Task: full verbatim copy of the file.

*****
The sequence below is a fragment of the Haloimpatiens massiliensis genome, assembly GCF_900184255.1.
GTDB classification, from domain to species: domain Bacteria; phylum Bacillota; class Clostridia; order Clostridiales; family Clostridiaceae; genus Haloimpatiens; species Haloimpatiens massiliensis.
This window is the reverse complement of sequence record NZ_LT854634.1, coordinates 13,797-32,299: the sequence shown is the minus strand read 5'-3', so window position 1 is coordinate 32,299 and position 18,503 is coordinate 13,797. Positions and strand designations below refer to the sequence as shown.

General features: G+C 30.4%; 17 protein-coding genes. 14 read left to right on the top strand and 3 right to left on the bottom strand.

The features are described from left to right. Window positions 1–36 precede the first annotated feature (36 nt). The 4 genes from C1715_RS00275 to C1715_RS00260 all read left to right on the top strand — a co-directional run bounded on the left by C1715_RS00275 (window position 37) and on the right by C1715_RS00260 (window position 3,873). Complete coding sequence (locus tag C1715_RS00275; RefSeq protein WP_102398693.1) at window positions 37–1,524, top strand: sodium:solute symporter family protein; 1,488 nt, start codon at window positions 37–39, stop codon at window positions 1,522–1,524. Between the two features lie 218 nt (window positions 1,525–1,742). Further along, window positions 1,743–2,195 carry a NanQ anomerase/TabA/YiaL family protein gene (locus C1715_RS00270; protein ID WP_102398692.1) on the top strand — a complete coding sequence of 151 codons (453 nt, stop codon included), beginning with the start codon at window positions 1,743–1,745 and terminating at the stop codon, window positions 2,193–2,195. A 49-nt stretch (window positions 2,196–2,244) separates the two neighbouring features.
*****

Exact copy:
The sequence below is a fragment of the Haloimpatiens massiliensis genome, assembly GCF_900184255.1.
GTDB classification, from domain to species: domain Bacteria; phylum Bacillota; class Clostridia; order Clostridiales; family Clostridiaceae; genus Haloimpatiens; species Haloimpatiens massiliensis.
This window is the reverse complement of sequence record NZ_LT854634.1, coordinates 13,797-32,299: the sequence shown is the minus strand read 5'-3', so window position 1 is coordinate 32,299 and position 18,503 is coordinate 13,797. Positions and strand designations below refer to the sequence as shown.

General features: G+C 30.4%; 17 protein-coding genes. 14 read left to right on the top strand and 3 right to left on the bottom strand.

The features are described from left to right. Window positions 1–36 precede the first annotated feature (36 nt). The 4 genes from C1715_RS00275 to C1715_RS00260 all read left to right on the top strand — a co-directional run bounded on the left by C1715_RS00275 (window position 37) and on the right by C1715_RS00260 (window position 3,873). Complete coding sequence (locus tag C1715_RS00275; RefSeq protein WP_102398693.1) at window positions 37–1,524, top strand: sodium:solute symporter family protein; 1,488 nt, start codon at window positions 37–39, stop codon at window positions 1,522–1,524. Between the two features lie 218 nt (window positions 1,525–1,742). Further along, window positions 1,743–2,195 carry a NanQ anomerase/TabA/YiaL family protein gene (locus C1715_RS00270; protein ID WP_102398692.1) on the top strand — a complete coding sequence of 151 codons (453 nt, stop codon included), beginning with the start codon at window positions 1,743–1,745 and terminating at the stop codon, window positions 2,193–2,195. A 49-nt stretch (window positions 2,196–2,244) separates the two neighbouring features.